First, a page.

Date: April 02, 2009
Author: PA Sport

Norman ready for new chapter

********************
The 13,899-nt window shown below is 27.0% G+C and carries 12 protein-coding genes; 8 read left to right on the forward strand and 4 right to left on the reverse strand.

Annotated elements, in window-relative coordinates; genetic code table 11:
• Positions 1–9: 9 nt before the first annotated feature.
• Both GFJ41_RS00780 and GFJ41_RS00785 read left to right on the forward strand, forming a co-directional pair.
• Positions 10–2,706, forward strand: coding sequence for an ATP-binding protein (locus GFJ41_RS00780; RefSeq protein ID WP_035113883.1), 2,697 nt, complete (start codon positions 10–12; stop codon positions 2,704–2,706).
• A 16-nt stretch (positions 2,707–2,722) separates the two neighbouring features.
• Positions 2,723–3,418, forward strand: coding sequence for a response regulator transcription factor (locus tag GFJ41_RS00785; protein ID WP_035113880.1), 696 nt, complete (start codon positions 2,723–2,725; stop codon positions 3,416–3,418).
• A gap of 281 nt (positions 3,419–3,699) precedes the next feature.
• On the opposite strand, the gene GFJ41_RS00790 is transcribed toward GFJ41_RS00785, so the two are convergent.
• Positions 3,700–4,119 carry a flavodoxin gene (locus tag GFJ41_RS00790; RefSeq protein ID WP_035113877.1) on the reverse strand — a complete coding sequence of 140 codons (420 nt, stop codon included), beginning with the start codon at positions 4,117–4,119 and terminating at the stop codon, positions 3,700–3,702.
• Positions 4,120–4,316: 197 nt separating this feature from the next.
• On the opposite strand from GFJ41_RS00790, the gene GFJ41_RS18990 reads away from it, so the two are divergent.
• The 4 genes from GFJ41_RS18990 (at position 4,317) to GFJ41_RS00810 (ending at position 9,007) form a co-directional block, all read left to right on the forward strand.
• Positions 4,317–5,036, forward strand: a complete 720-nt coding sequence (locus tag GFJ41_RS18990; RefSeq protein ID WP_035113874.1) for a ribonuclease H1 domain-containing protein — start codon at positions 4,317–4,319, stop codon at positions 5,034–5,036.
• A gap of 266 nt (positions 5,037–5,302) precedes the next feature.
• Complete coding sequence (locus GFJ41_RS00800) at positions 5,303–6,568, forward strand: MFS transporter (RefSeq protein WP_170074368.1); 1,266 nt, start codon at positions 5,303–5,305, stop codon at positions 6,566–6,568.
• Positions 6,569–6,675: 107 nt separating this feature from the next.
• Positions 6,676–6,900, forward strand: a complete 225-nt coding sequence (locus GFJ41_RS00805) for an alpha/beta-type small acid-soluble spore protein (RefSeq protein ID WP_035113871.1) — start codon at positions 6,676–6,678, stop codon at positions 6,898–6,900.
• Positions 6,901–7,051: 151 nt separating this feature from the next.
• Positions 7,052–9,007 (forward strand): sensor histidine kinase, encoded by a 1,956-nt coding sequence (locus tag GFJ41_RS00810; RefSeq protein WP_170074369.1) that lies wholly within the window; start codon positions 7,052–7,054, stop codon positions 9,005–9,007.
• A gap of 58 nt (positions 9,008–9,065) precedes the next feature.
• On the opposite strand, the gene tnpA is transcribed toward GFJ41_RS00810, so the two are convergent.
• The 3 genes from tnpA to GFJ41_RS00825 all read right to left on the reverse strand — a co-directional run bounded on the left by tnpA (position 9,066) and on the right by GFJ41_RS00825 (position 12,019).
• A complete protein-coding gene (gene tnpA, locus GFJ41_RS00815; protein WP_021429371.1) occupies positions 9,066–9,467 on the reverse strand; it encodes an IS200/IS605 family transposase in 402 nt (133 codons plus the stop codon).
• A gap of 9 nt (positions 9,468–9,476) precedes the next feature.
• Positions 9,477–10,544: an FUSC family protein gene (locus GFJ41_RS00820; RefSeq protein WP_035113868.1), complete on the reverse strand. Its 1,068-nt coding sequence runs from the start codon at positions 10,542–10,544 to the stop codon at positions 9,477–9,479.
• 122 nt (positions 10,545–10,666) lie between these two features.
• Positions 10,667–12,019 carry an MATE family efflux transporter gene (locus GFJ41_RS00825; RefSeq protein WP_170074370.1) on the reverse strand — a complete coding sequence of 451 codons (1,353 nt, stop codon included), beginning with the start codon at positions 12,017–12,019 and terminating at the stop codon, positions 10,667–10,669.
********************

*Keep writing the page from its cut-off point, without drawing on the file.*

When Greg Norman left Augusta National in 2002 he took with him a pair of crystal goblets and a host of memories. Many of them painful, of course. A closing 75 for a share of 36th place looked like being an undistinguished final episode – undistinguished, that is, apart from the eagle on the 15th which earned him the goblets – in a duel with The Masters that went all the way back to 1981. But now, thanks to his astonishing third-place finish in The Open last year, Norman has the chance to add another chapter to the story. And what a story. The first time he played the tournament he led after the first round and came fourth. In 1986 his bogey at the last gave Jack Nicklaus his 18th and final major. Twelve months later Larry Mize had his incredible chip-in to deny him. In 1989 he lost by one again. In 1995 he was third again. Then in 1996, having begun with a course record-equalling 63, he led by six with a round to go and crashed to a 78 to hand the title on a plate to his arch-rival Nick Faldo. That will be The Masters for which he is most remembered. He gave himself another chance in 1999, but the happy ending then was for Jose Maria Olazabal and not for him. No green jacket, no lifetime exemption then. To fight his way back in as he has ranks as one of his greatest achievements, even for a former world No.1. Whether he scores another 63 or 83, Norman&aposs return this year will be a week to savour – his son Gregory will be on his bag and tennis legend Chris Evert, who last June became his second wife, will be sharing the experience too. Indeed, his daughter Morgan-Leigh could well be there as well since she is back dating Sergio Garcia. At 54 some might think he is too old to do anything more than a trip down memory lane on a course which now measures over 7400 yards. But Nicklaus has reminded him of the 1998 Masters. “I almost won it on one leg at 58, so a man who&aposs in a lot better shape than I was and younger can certainly do pretty well. His talent is still there,” said the six-time champion, who managed the last of his famous charges 11 years ago before slipping to sixth place. Like all sports fans, Nicklaus marvelled at Norman&aposs performance at Royal Birkdale. “I watched a fair amount of it and I thought that what he did is something that is pretty special to the game of golf,” he said. “I liken it a little bit to what happened to me in &apos86. Greg&aposs a champion and all of a sudden you play a good first round and you say &aposgee, that was nice. That was fun. Maybe I can do that again tomorrow&apos.” “Then you play a good second round, and all of a sudden you&aposre &aposgee, I&aposm really doing pretty well&apos. You remember how to play. It sort of lights a fire under you and you get excited.” “I think a lot of people were pulling for him and hoping that he would pull it off. He came very close.” Norman, who had been playing more tennis than golf in the run-up to the championship, led with nine to play, but could not match the blitz of playing partner Padraig Harrington over the closing stretch. Only when he was asked about it afterwards did Norman realise that third place still got him into The Masters. “I didn&apost think I&aposd ever get back into The Masters and obviously playing my way back I&aposm proud of doing that,” said the Australian. “I hadn&apost played much leading up to the British Open and then wham, bam, there it is.” He knows he cannot be cavalier with this build-up if he hopes to do himself justice. “If you&aposre going to go play in The Masters then you&aposve got to start getting your game into preparation. I&aposve had to get back to the special exercises which are golf-specific,” he said. “I know it&aposs been lengthened. I&aposve been up there with friends in the winter months and I hit a three-wood into 11, so the days of hitting eight-iron there are long gone.” “Admittedly that was January and it&aposs going to be different in April, but there is a dedicated focus leading up to it.” He insists he has fond memories of the event and the club. “Absolutely,” he said. “I still think Augusta is the purest golf tournament in the world. There&aposs no hype of corporate tents and all that stuff – you just go there and play golf.” “A lot of people don&apost like a dictatorship, but dictatorships work well when they&aposre done right. Augusta is managed and operated on an extremely high level and they do an extremely good job.” “Of course I&aposve had a lot of pain there, but I&aposm not going to single out Augusta and it was a huge turning point in my life.” “When I had that six-stroke lead and it didn&apost work out I was elevated in the public eye by losing, not by winning.” “That changed my life, I can tell you, dramatically, just by the outpouring of e-mails and letters and support that I got.” “I won in a lot of ways, but I didn&apost win the green jacket.”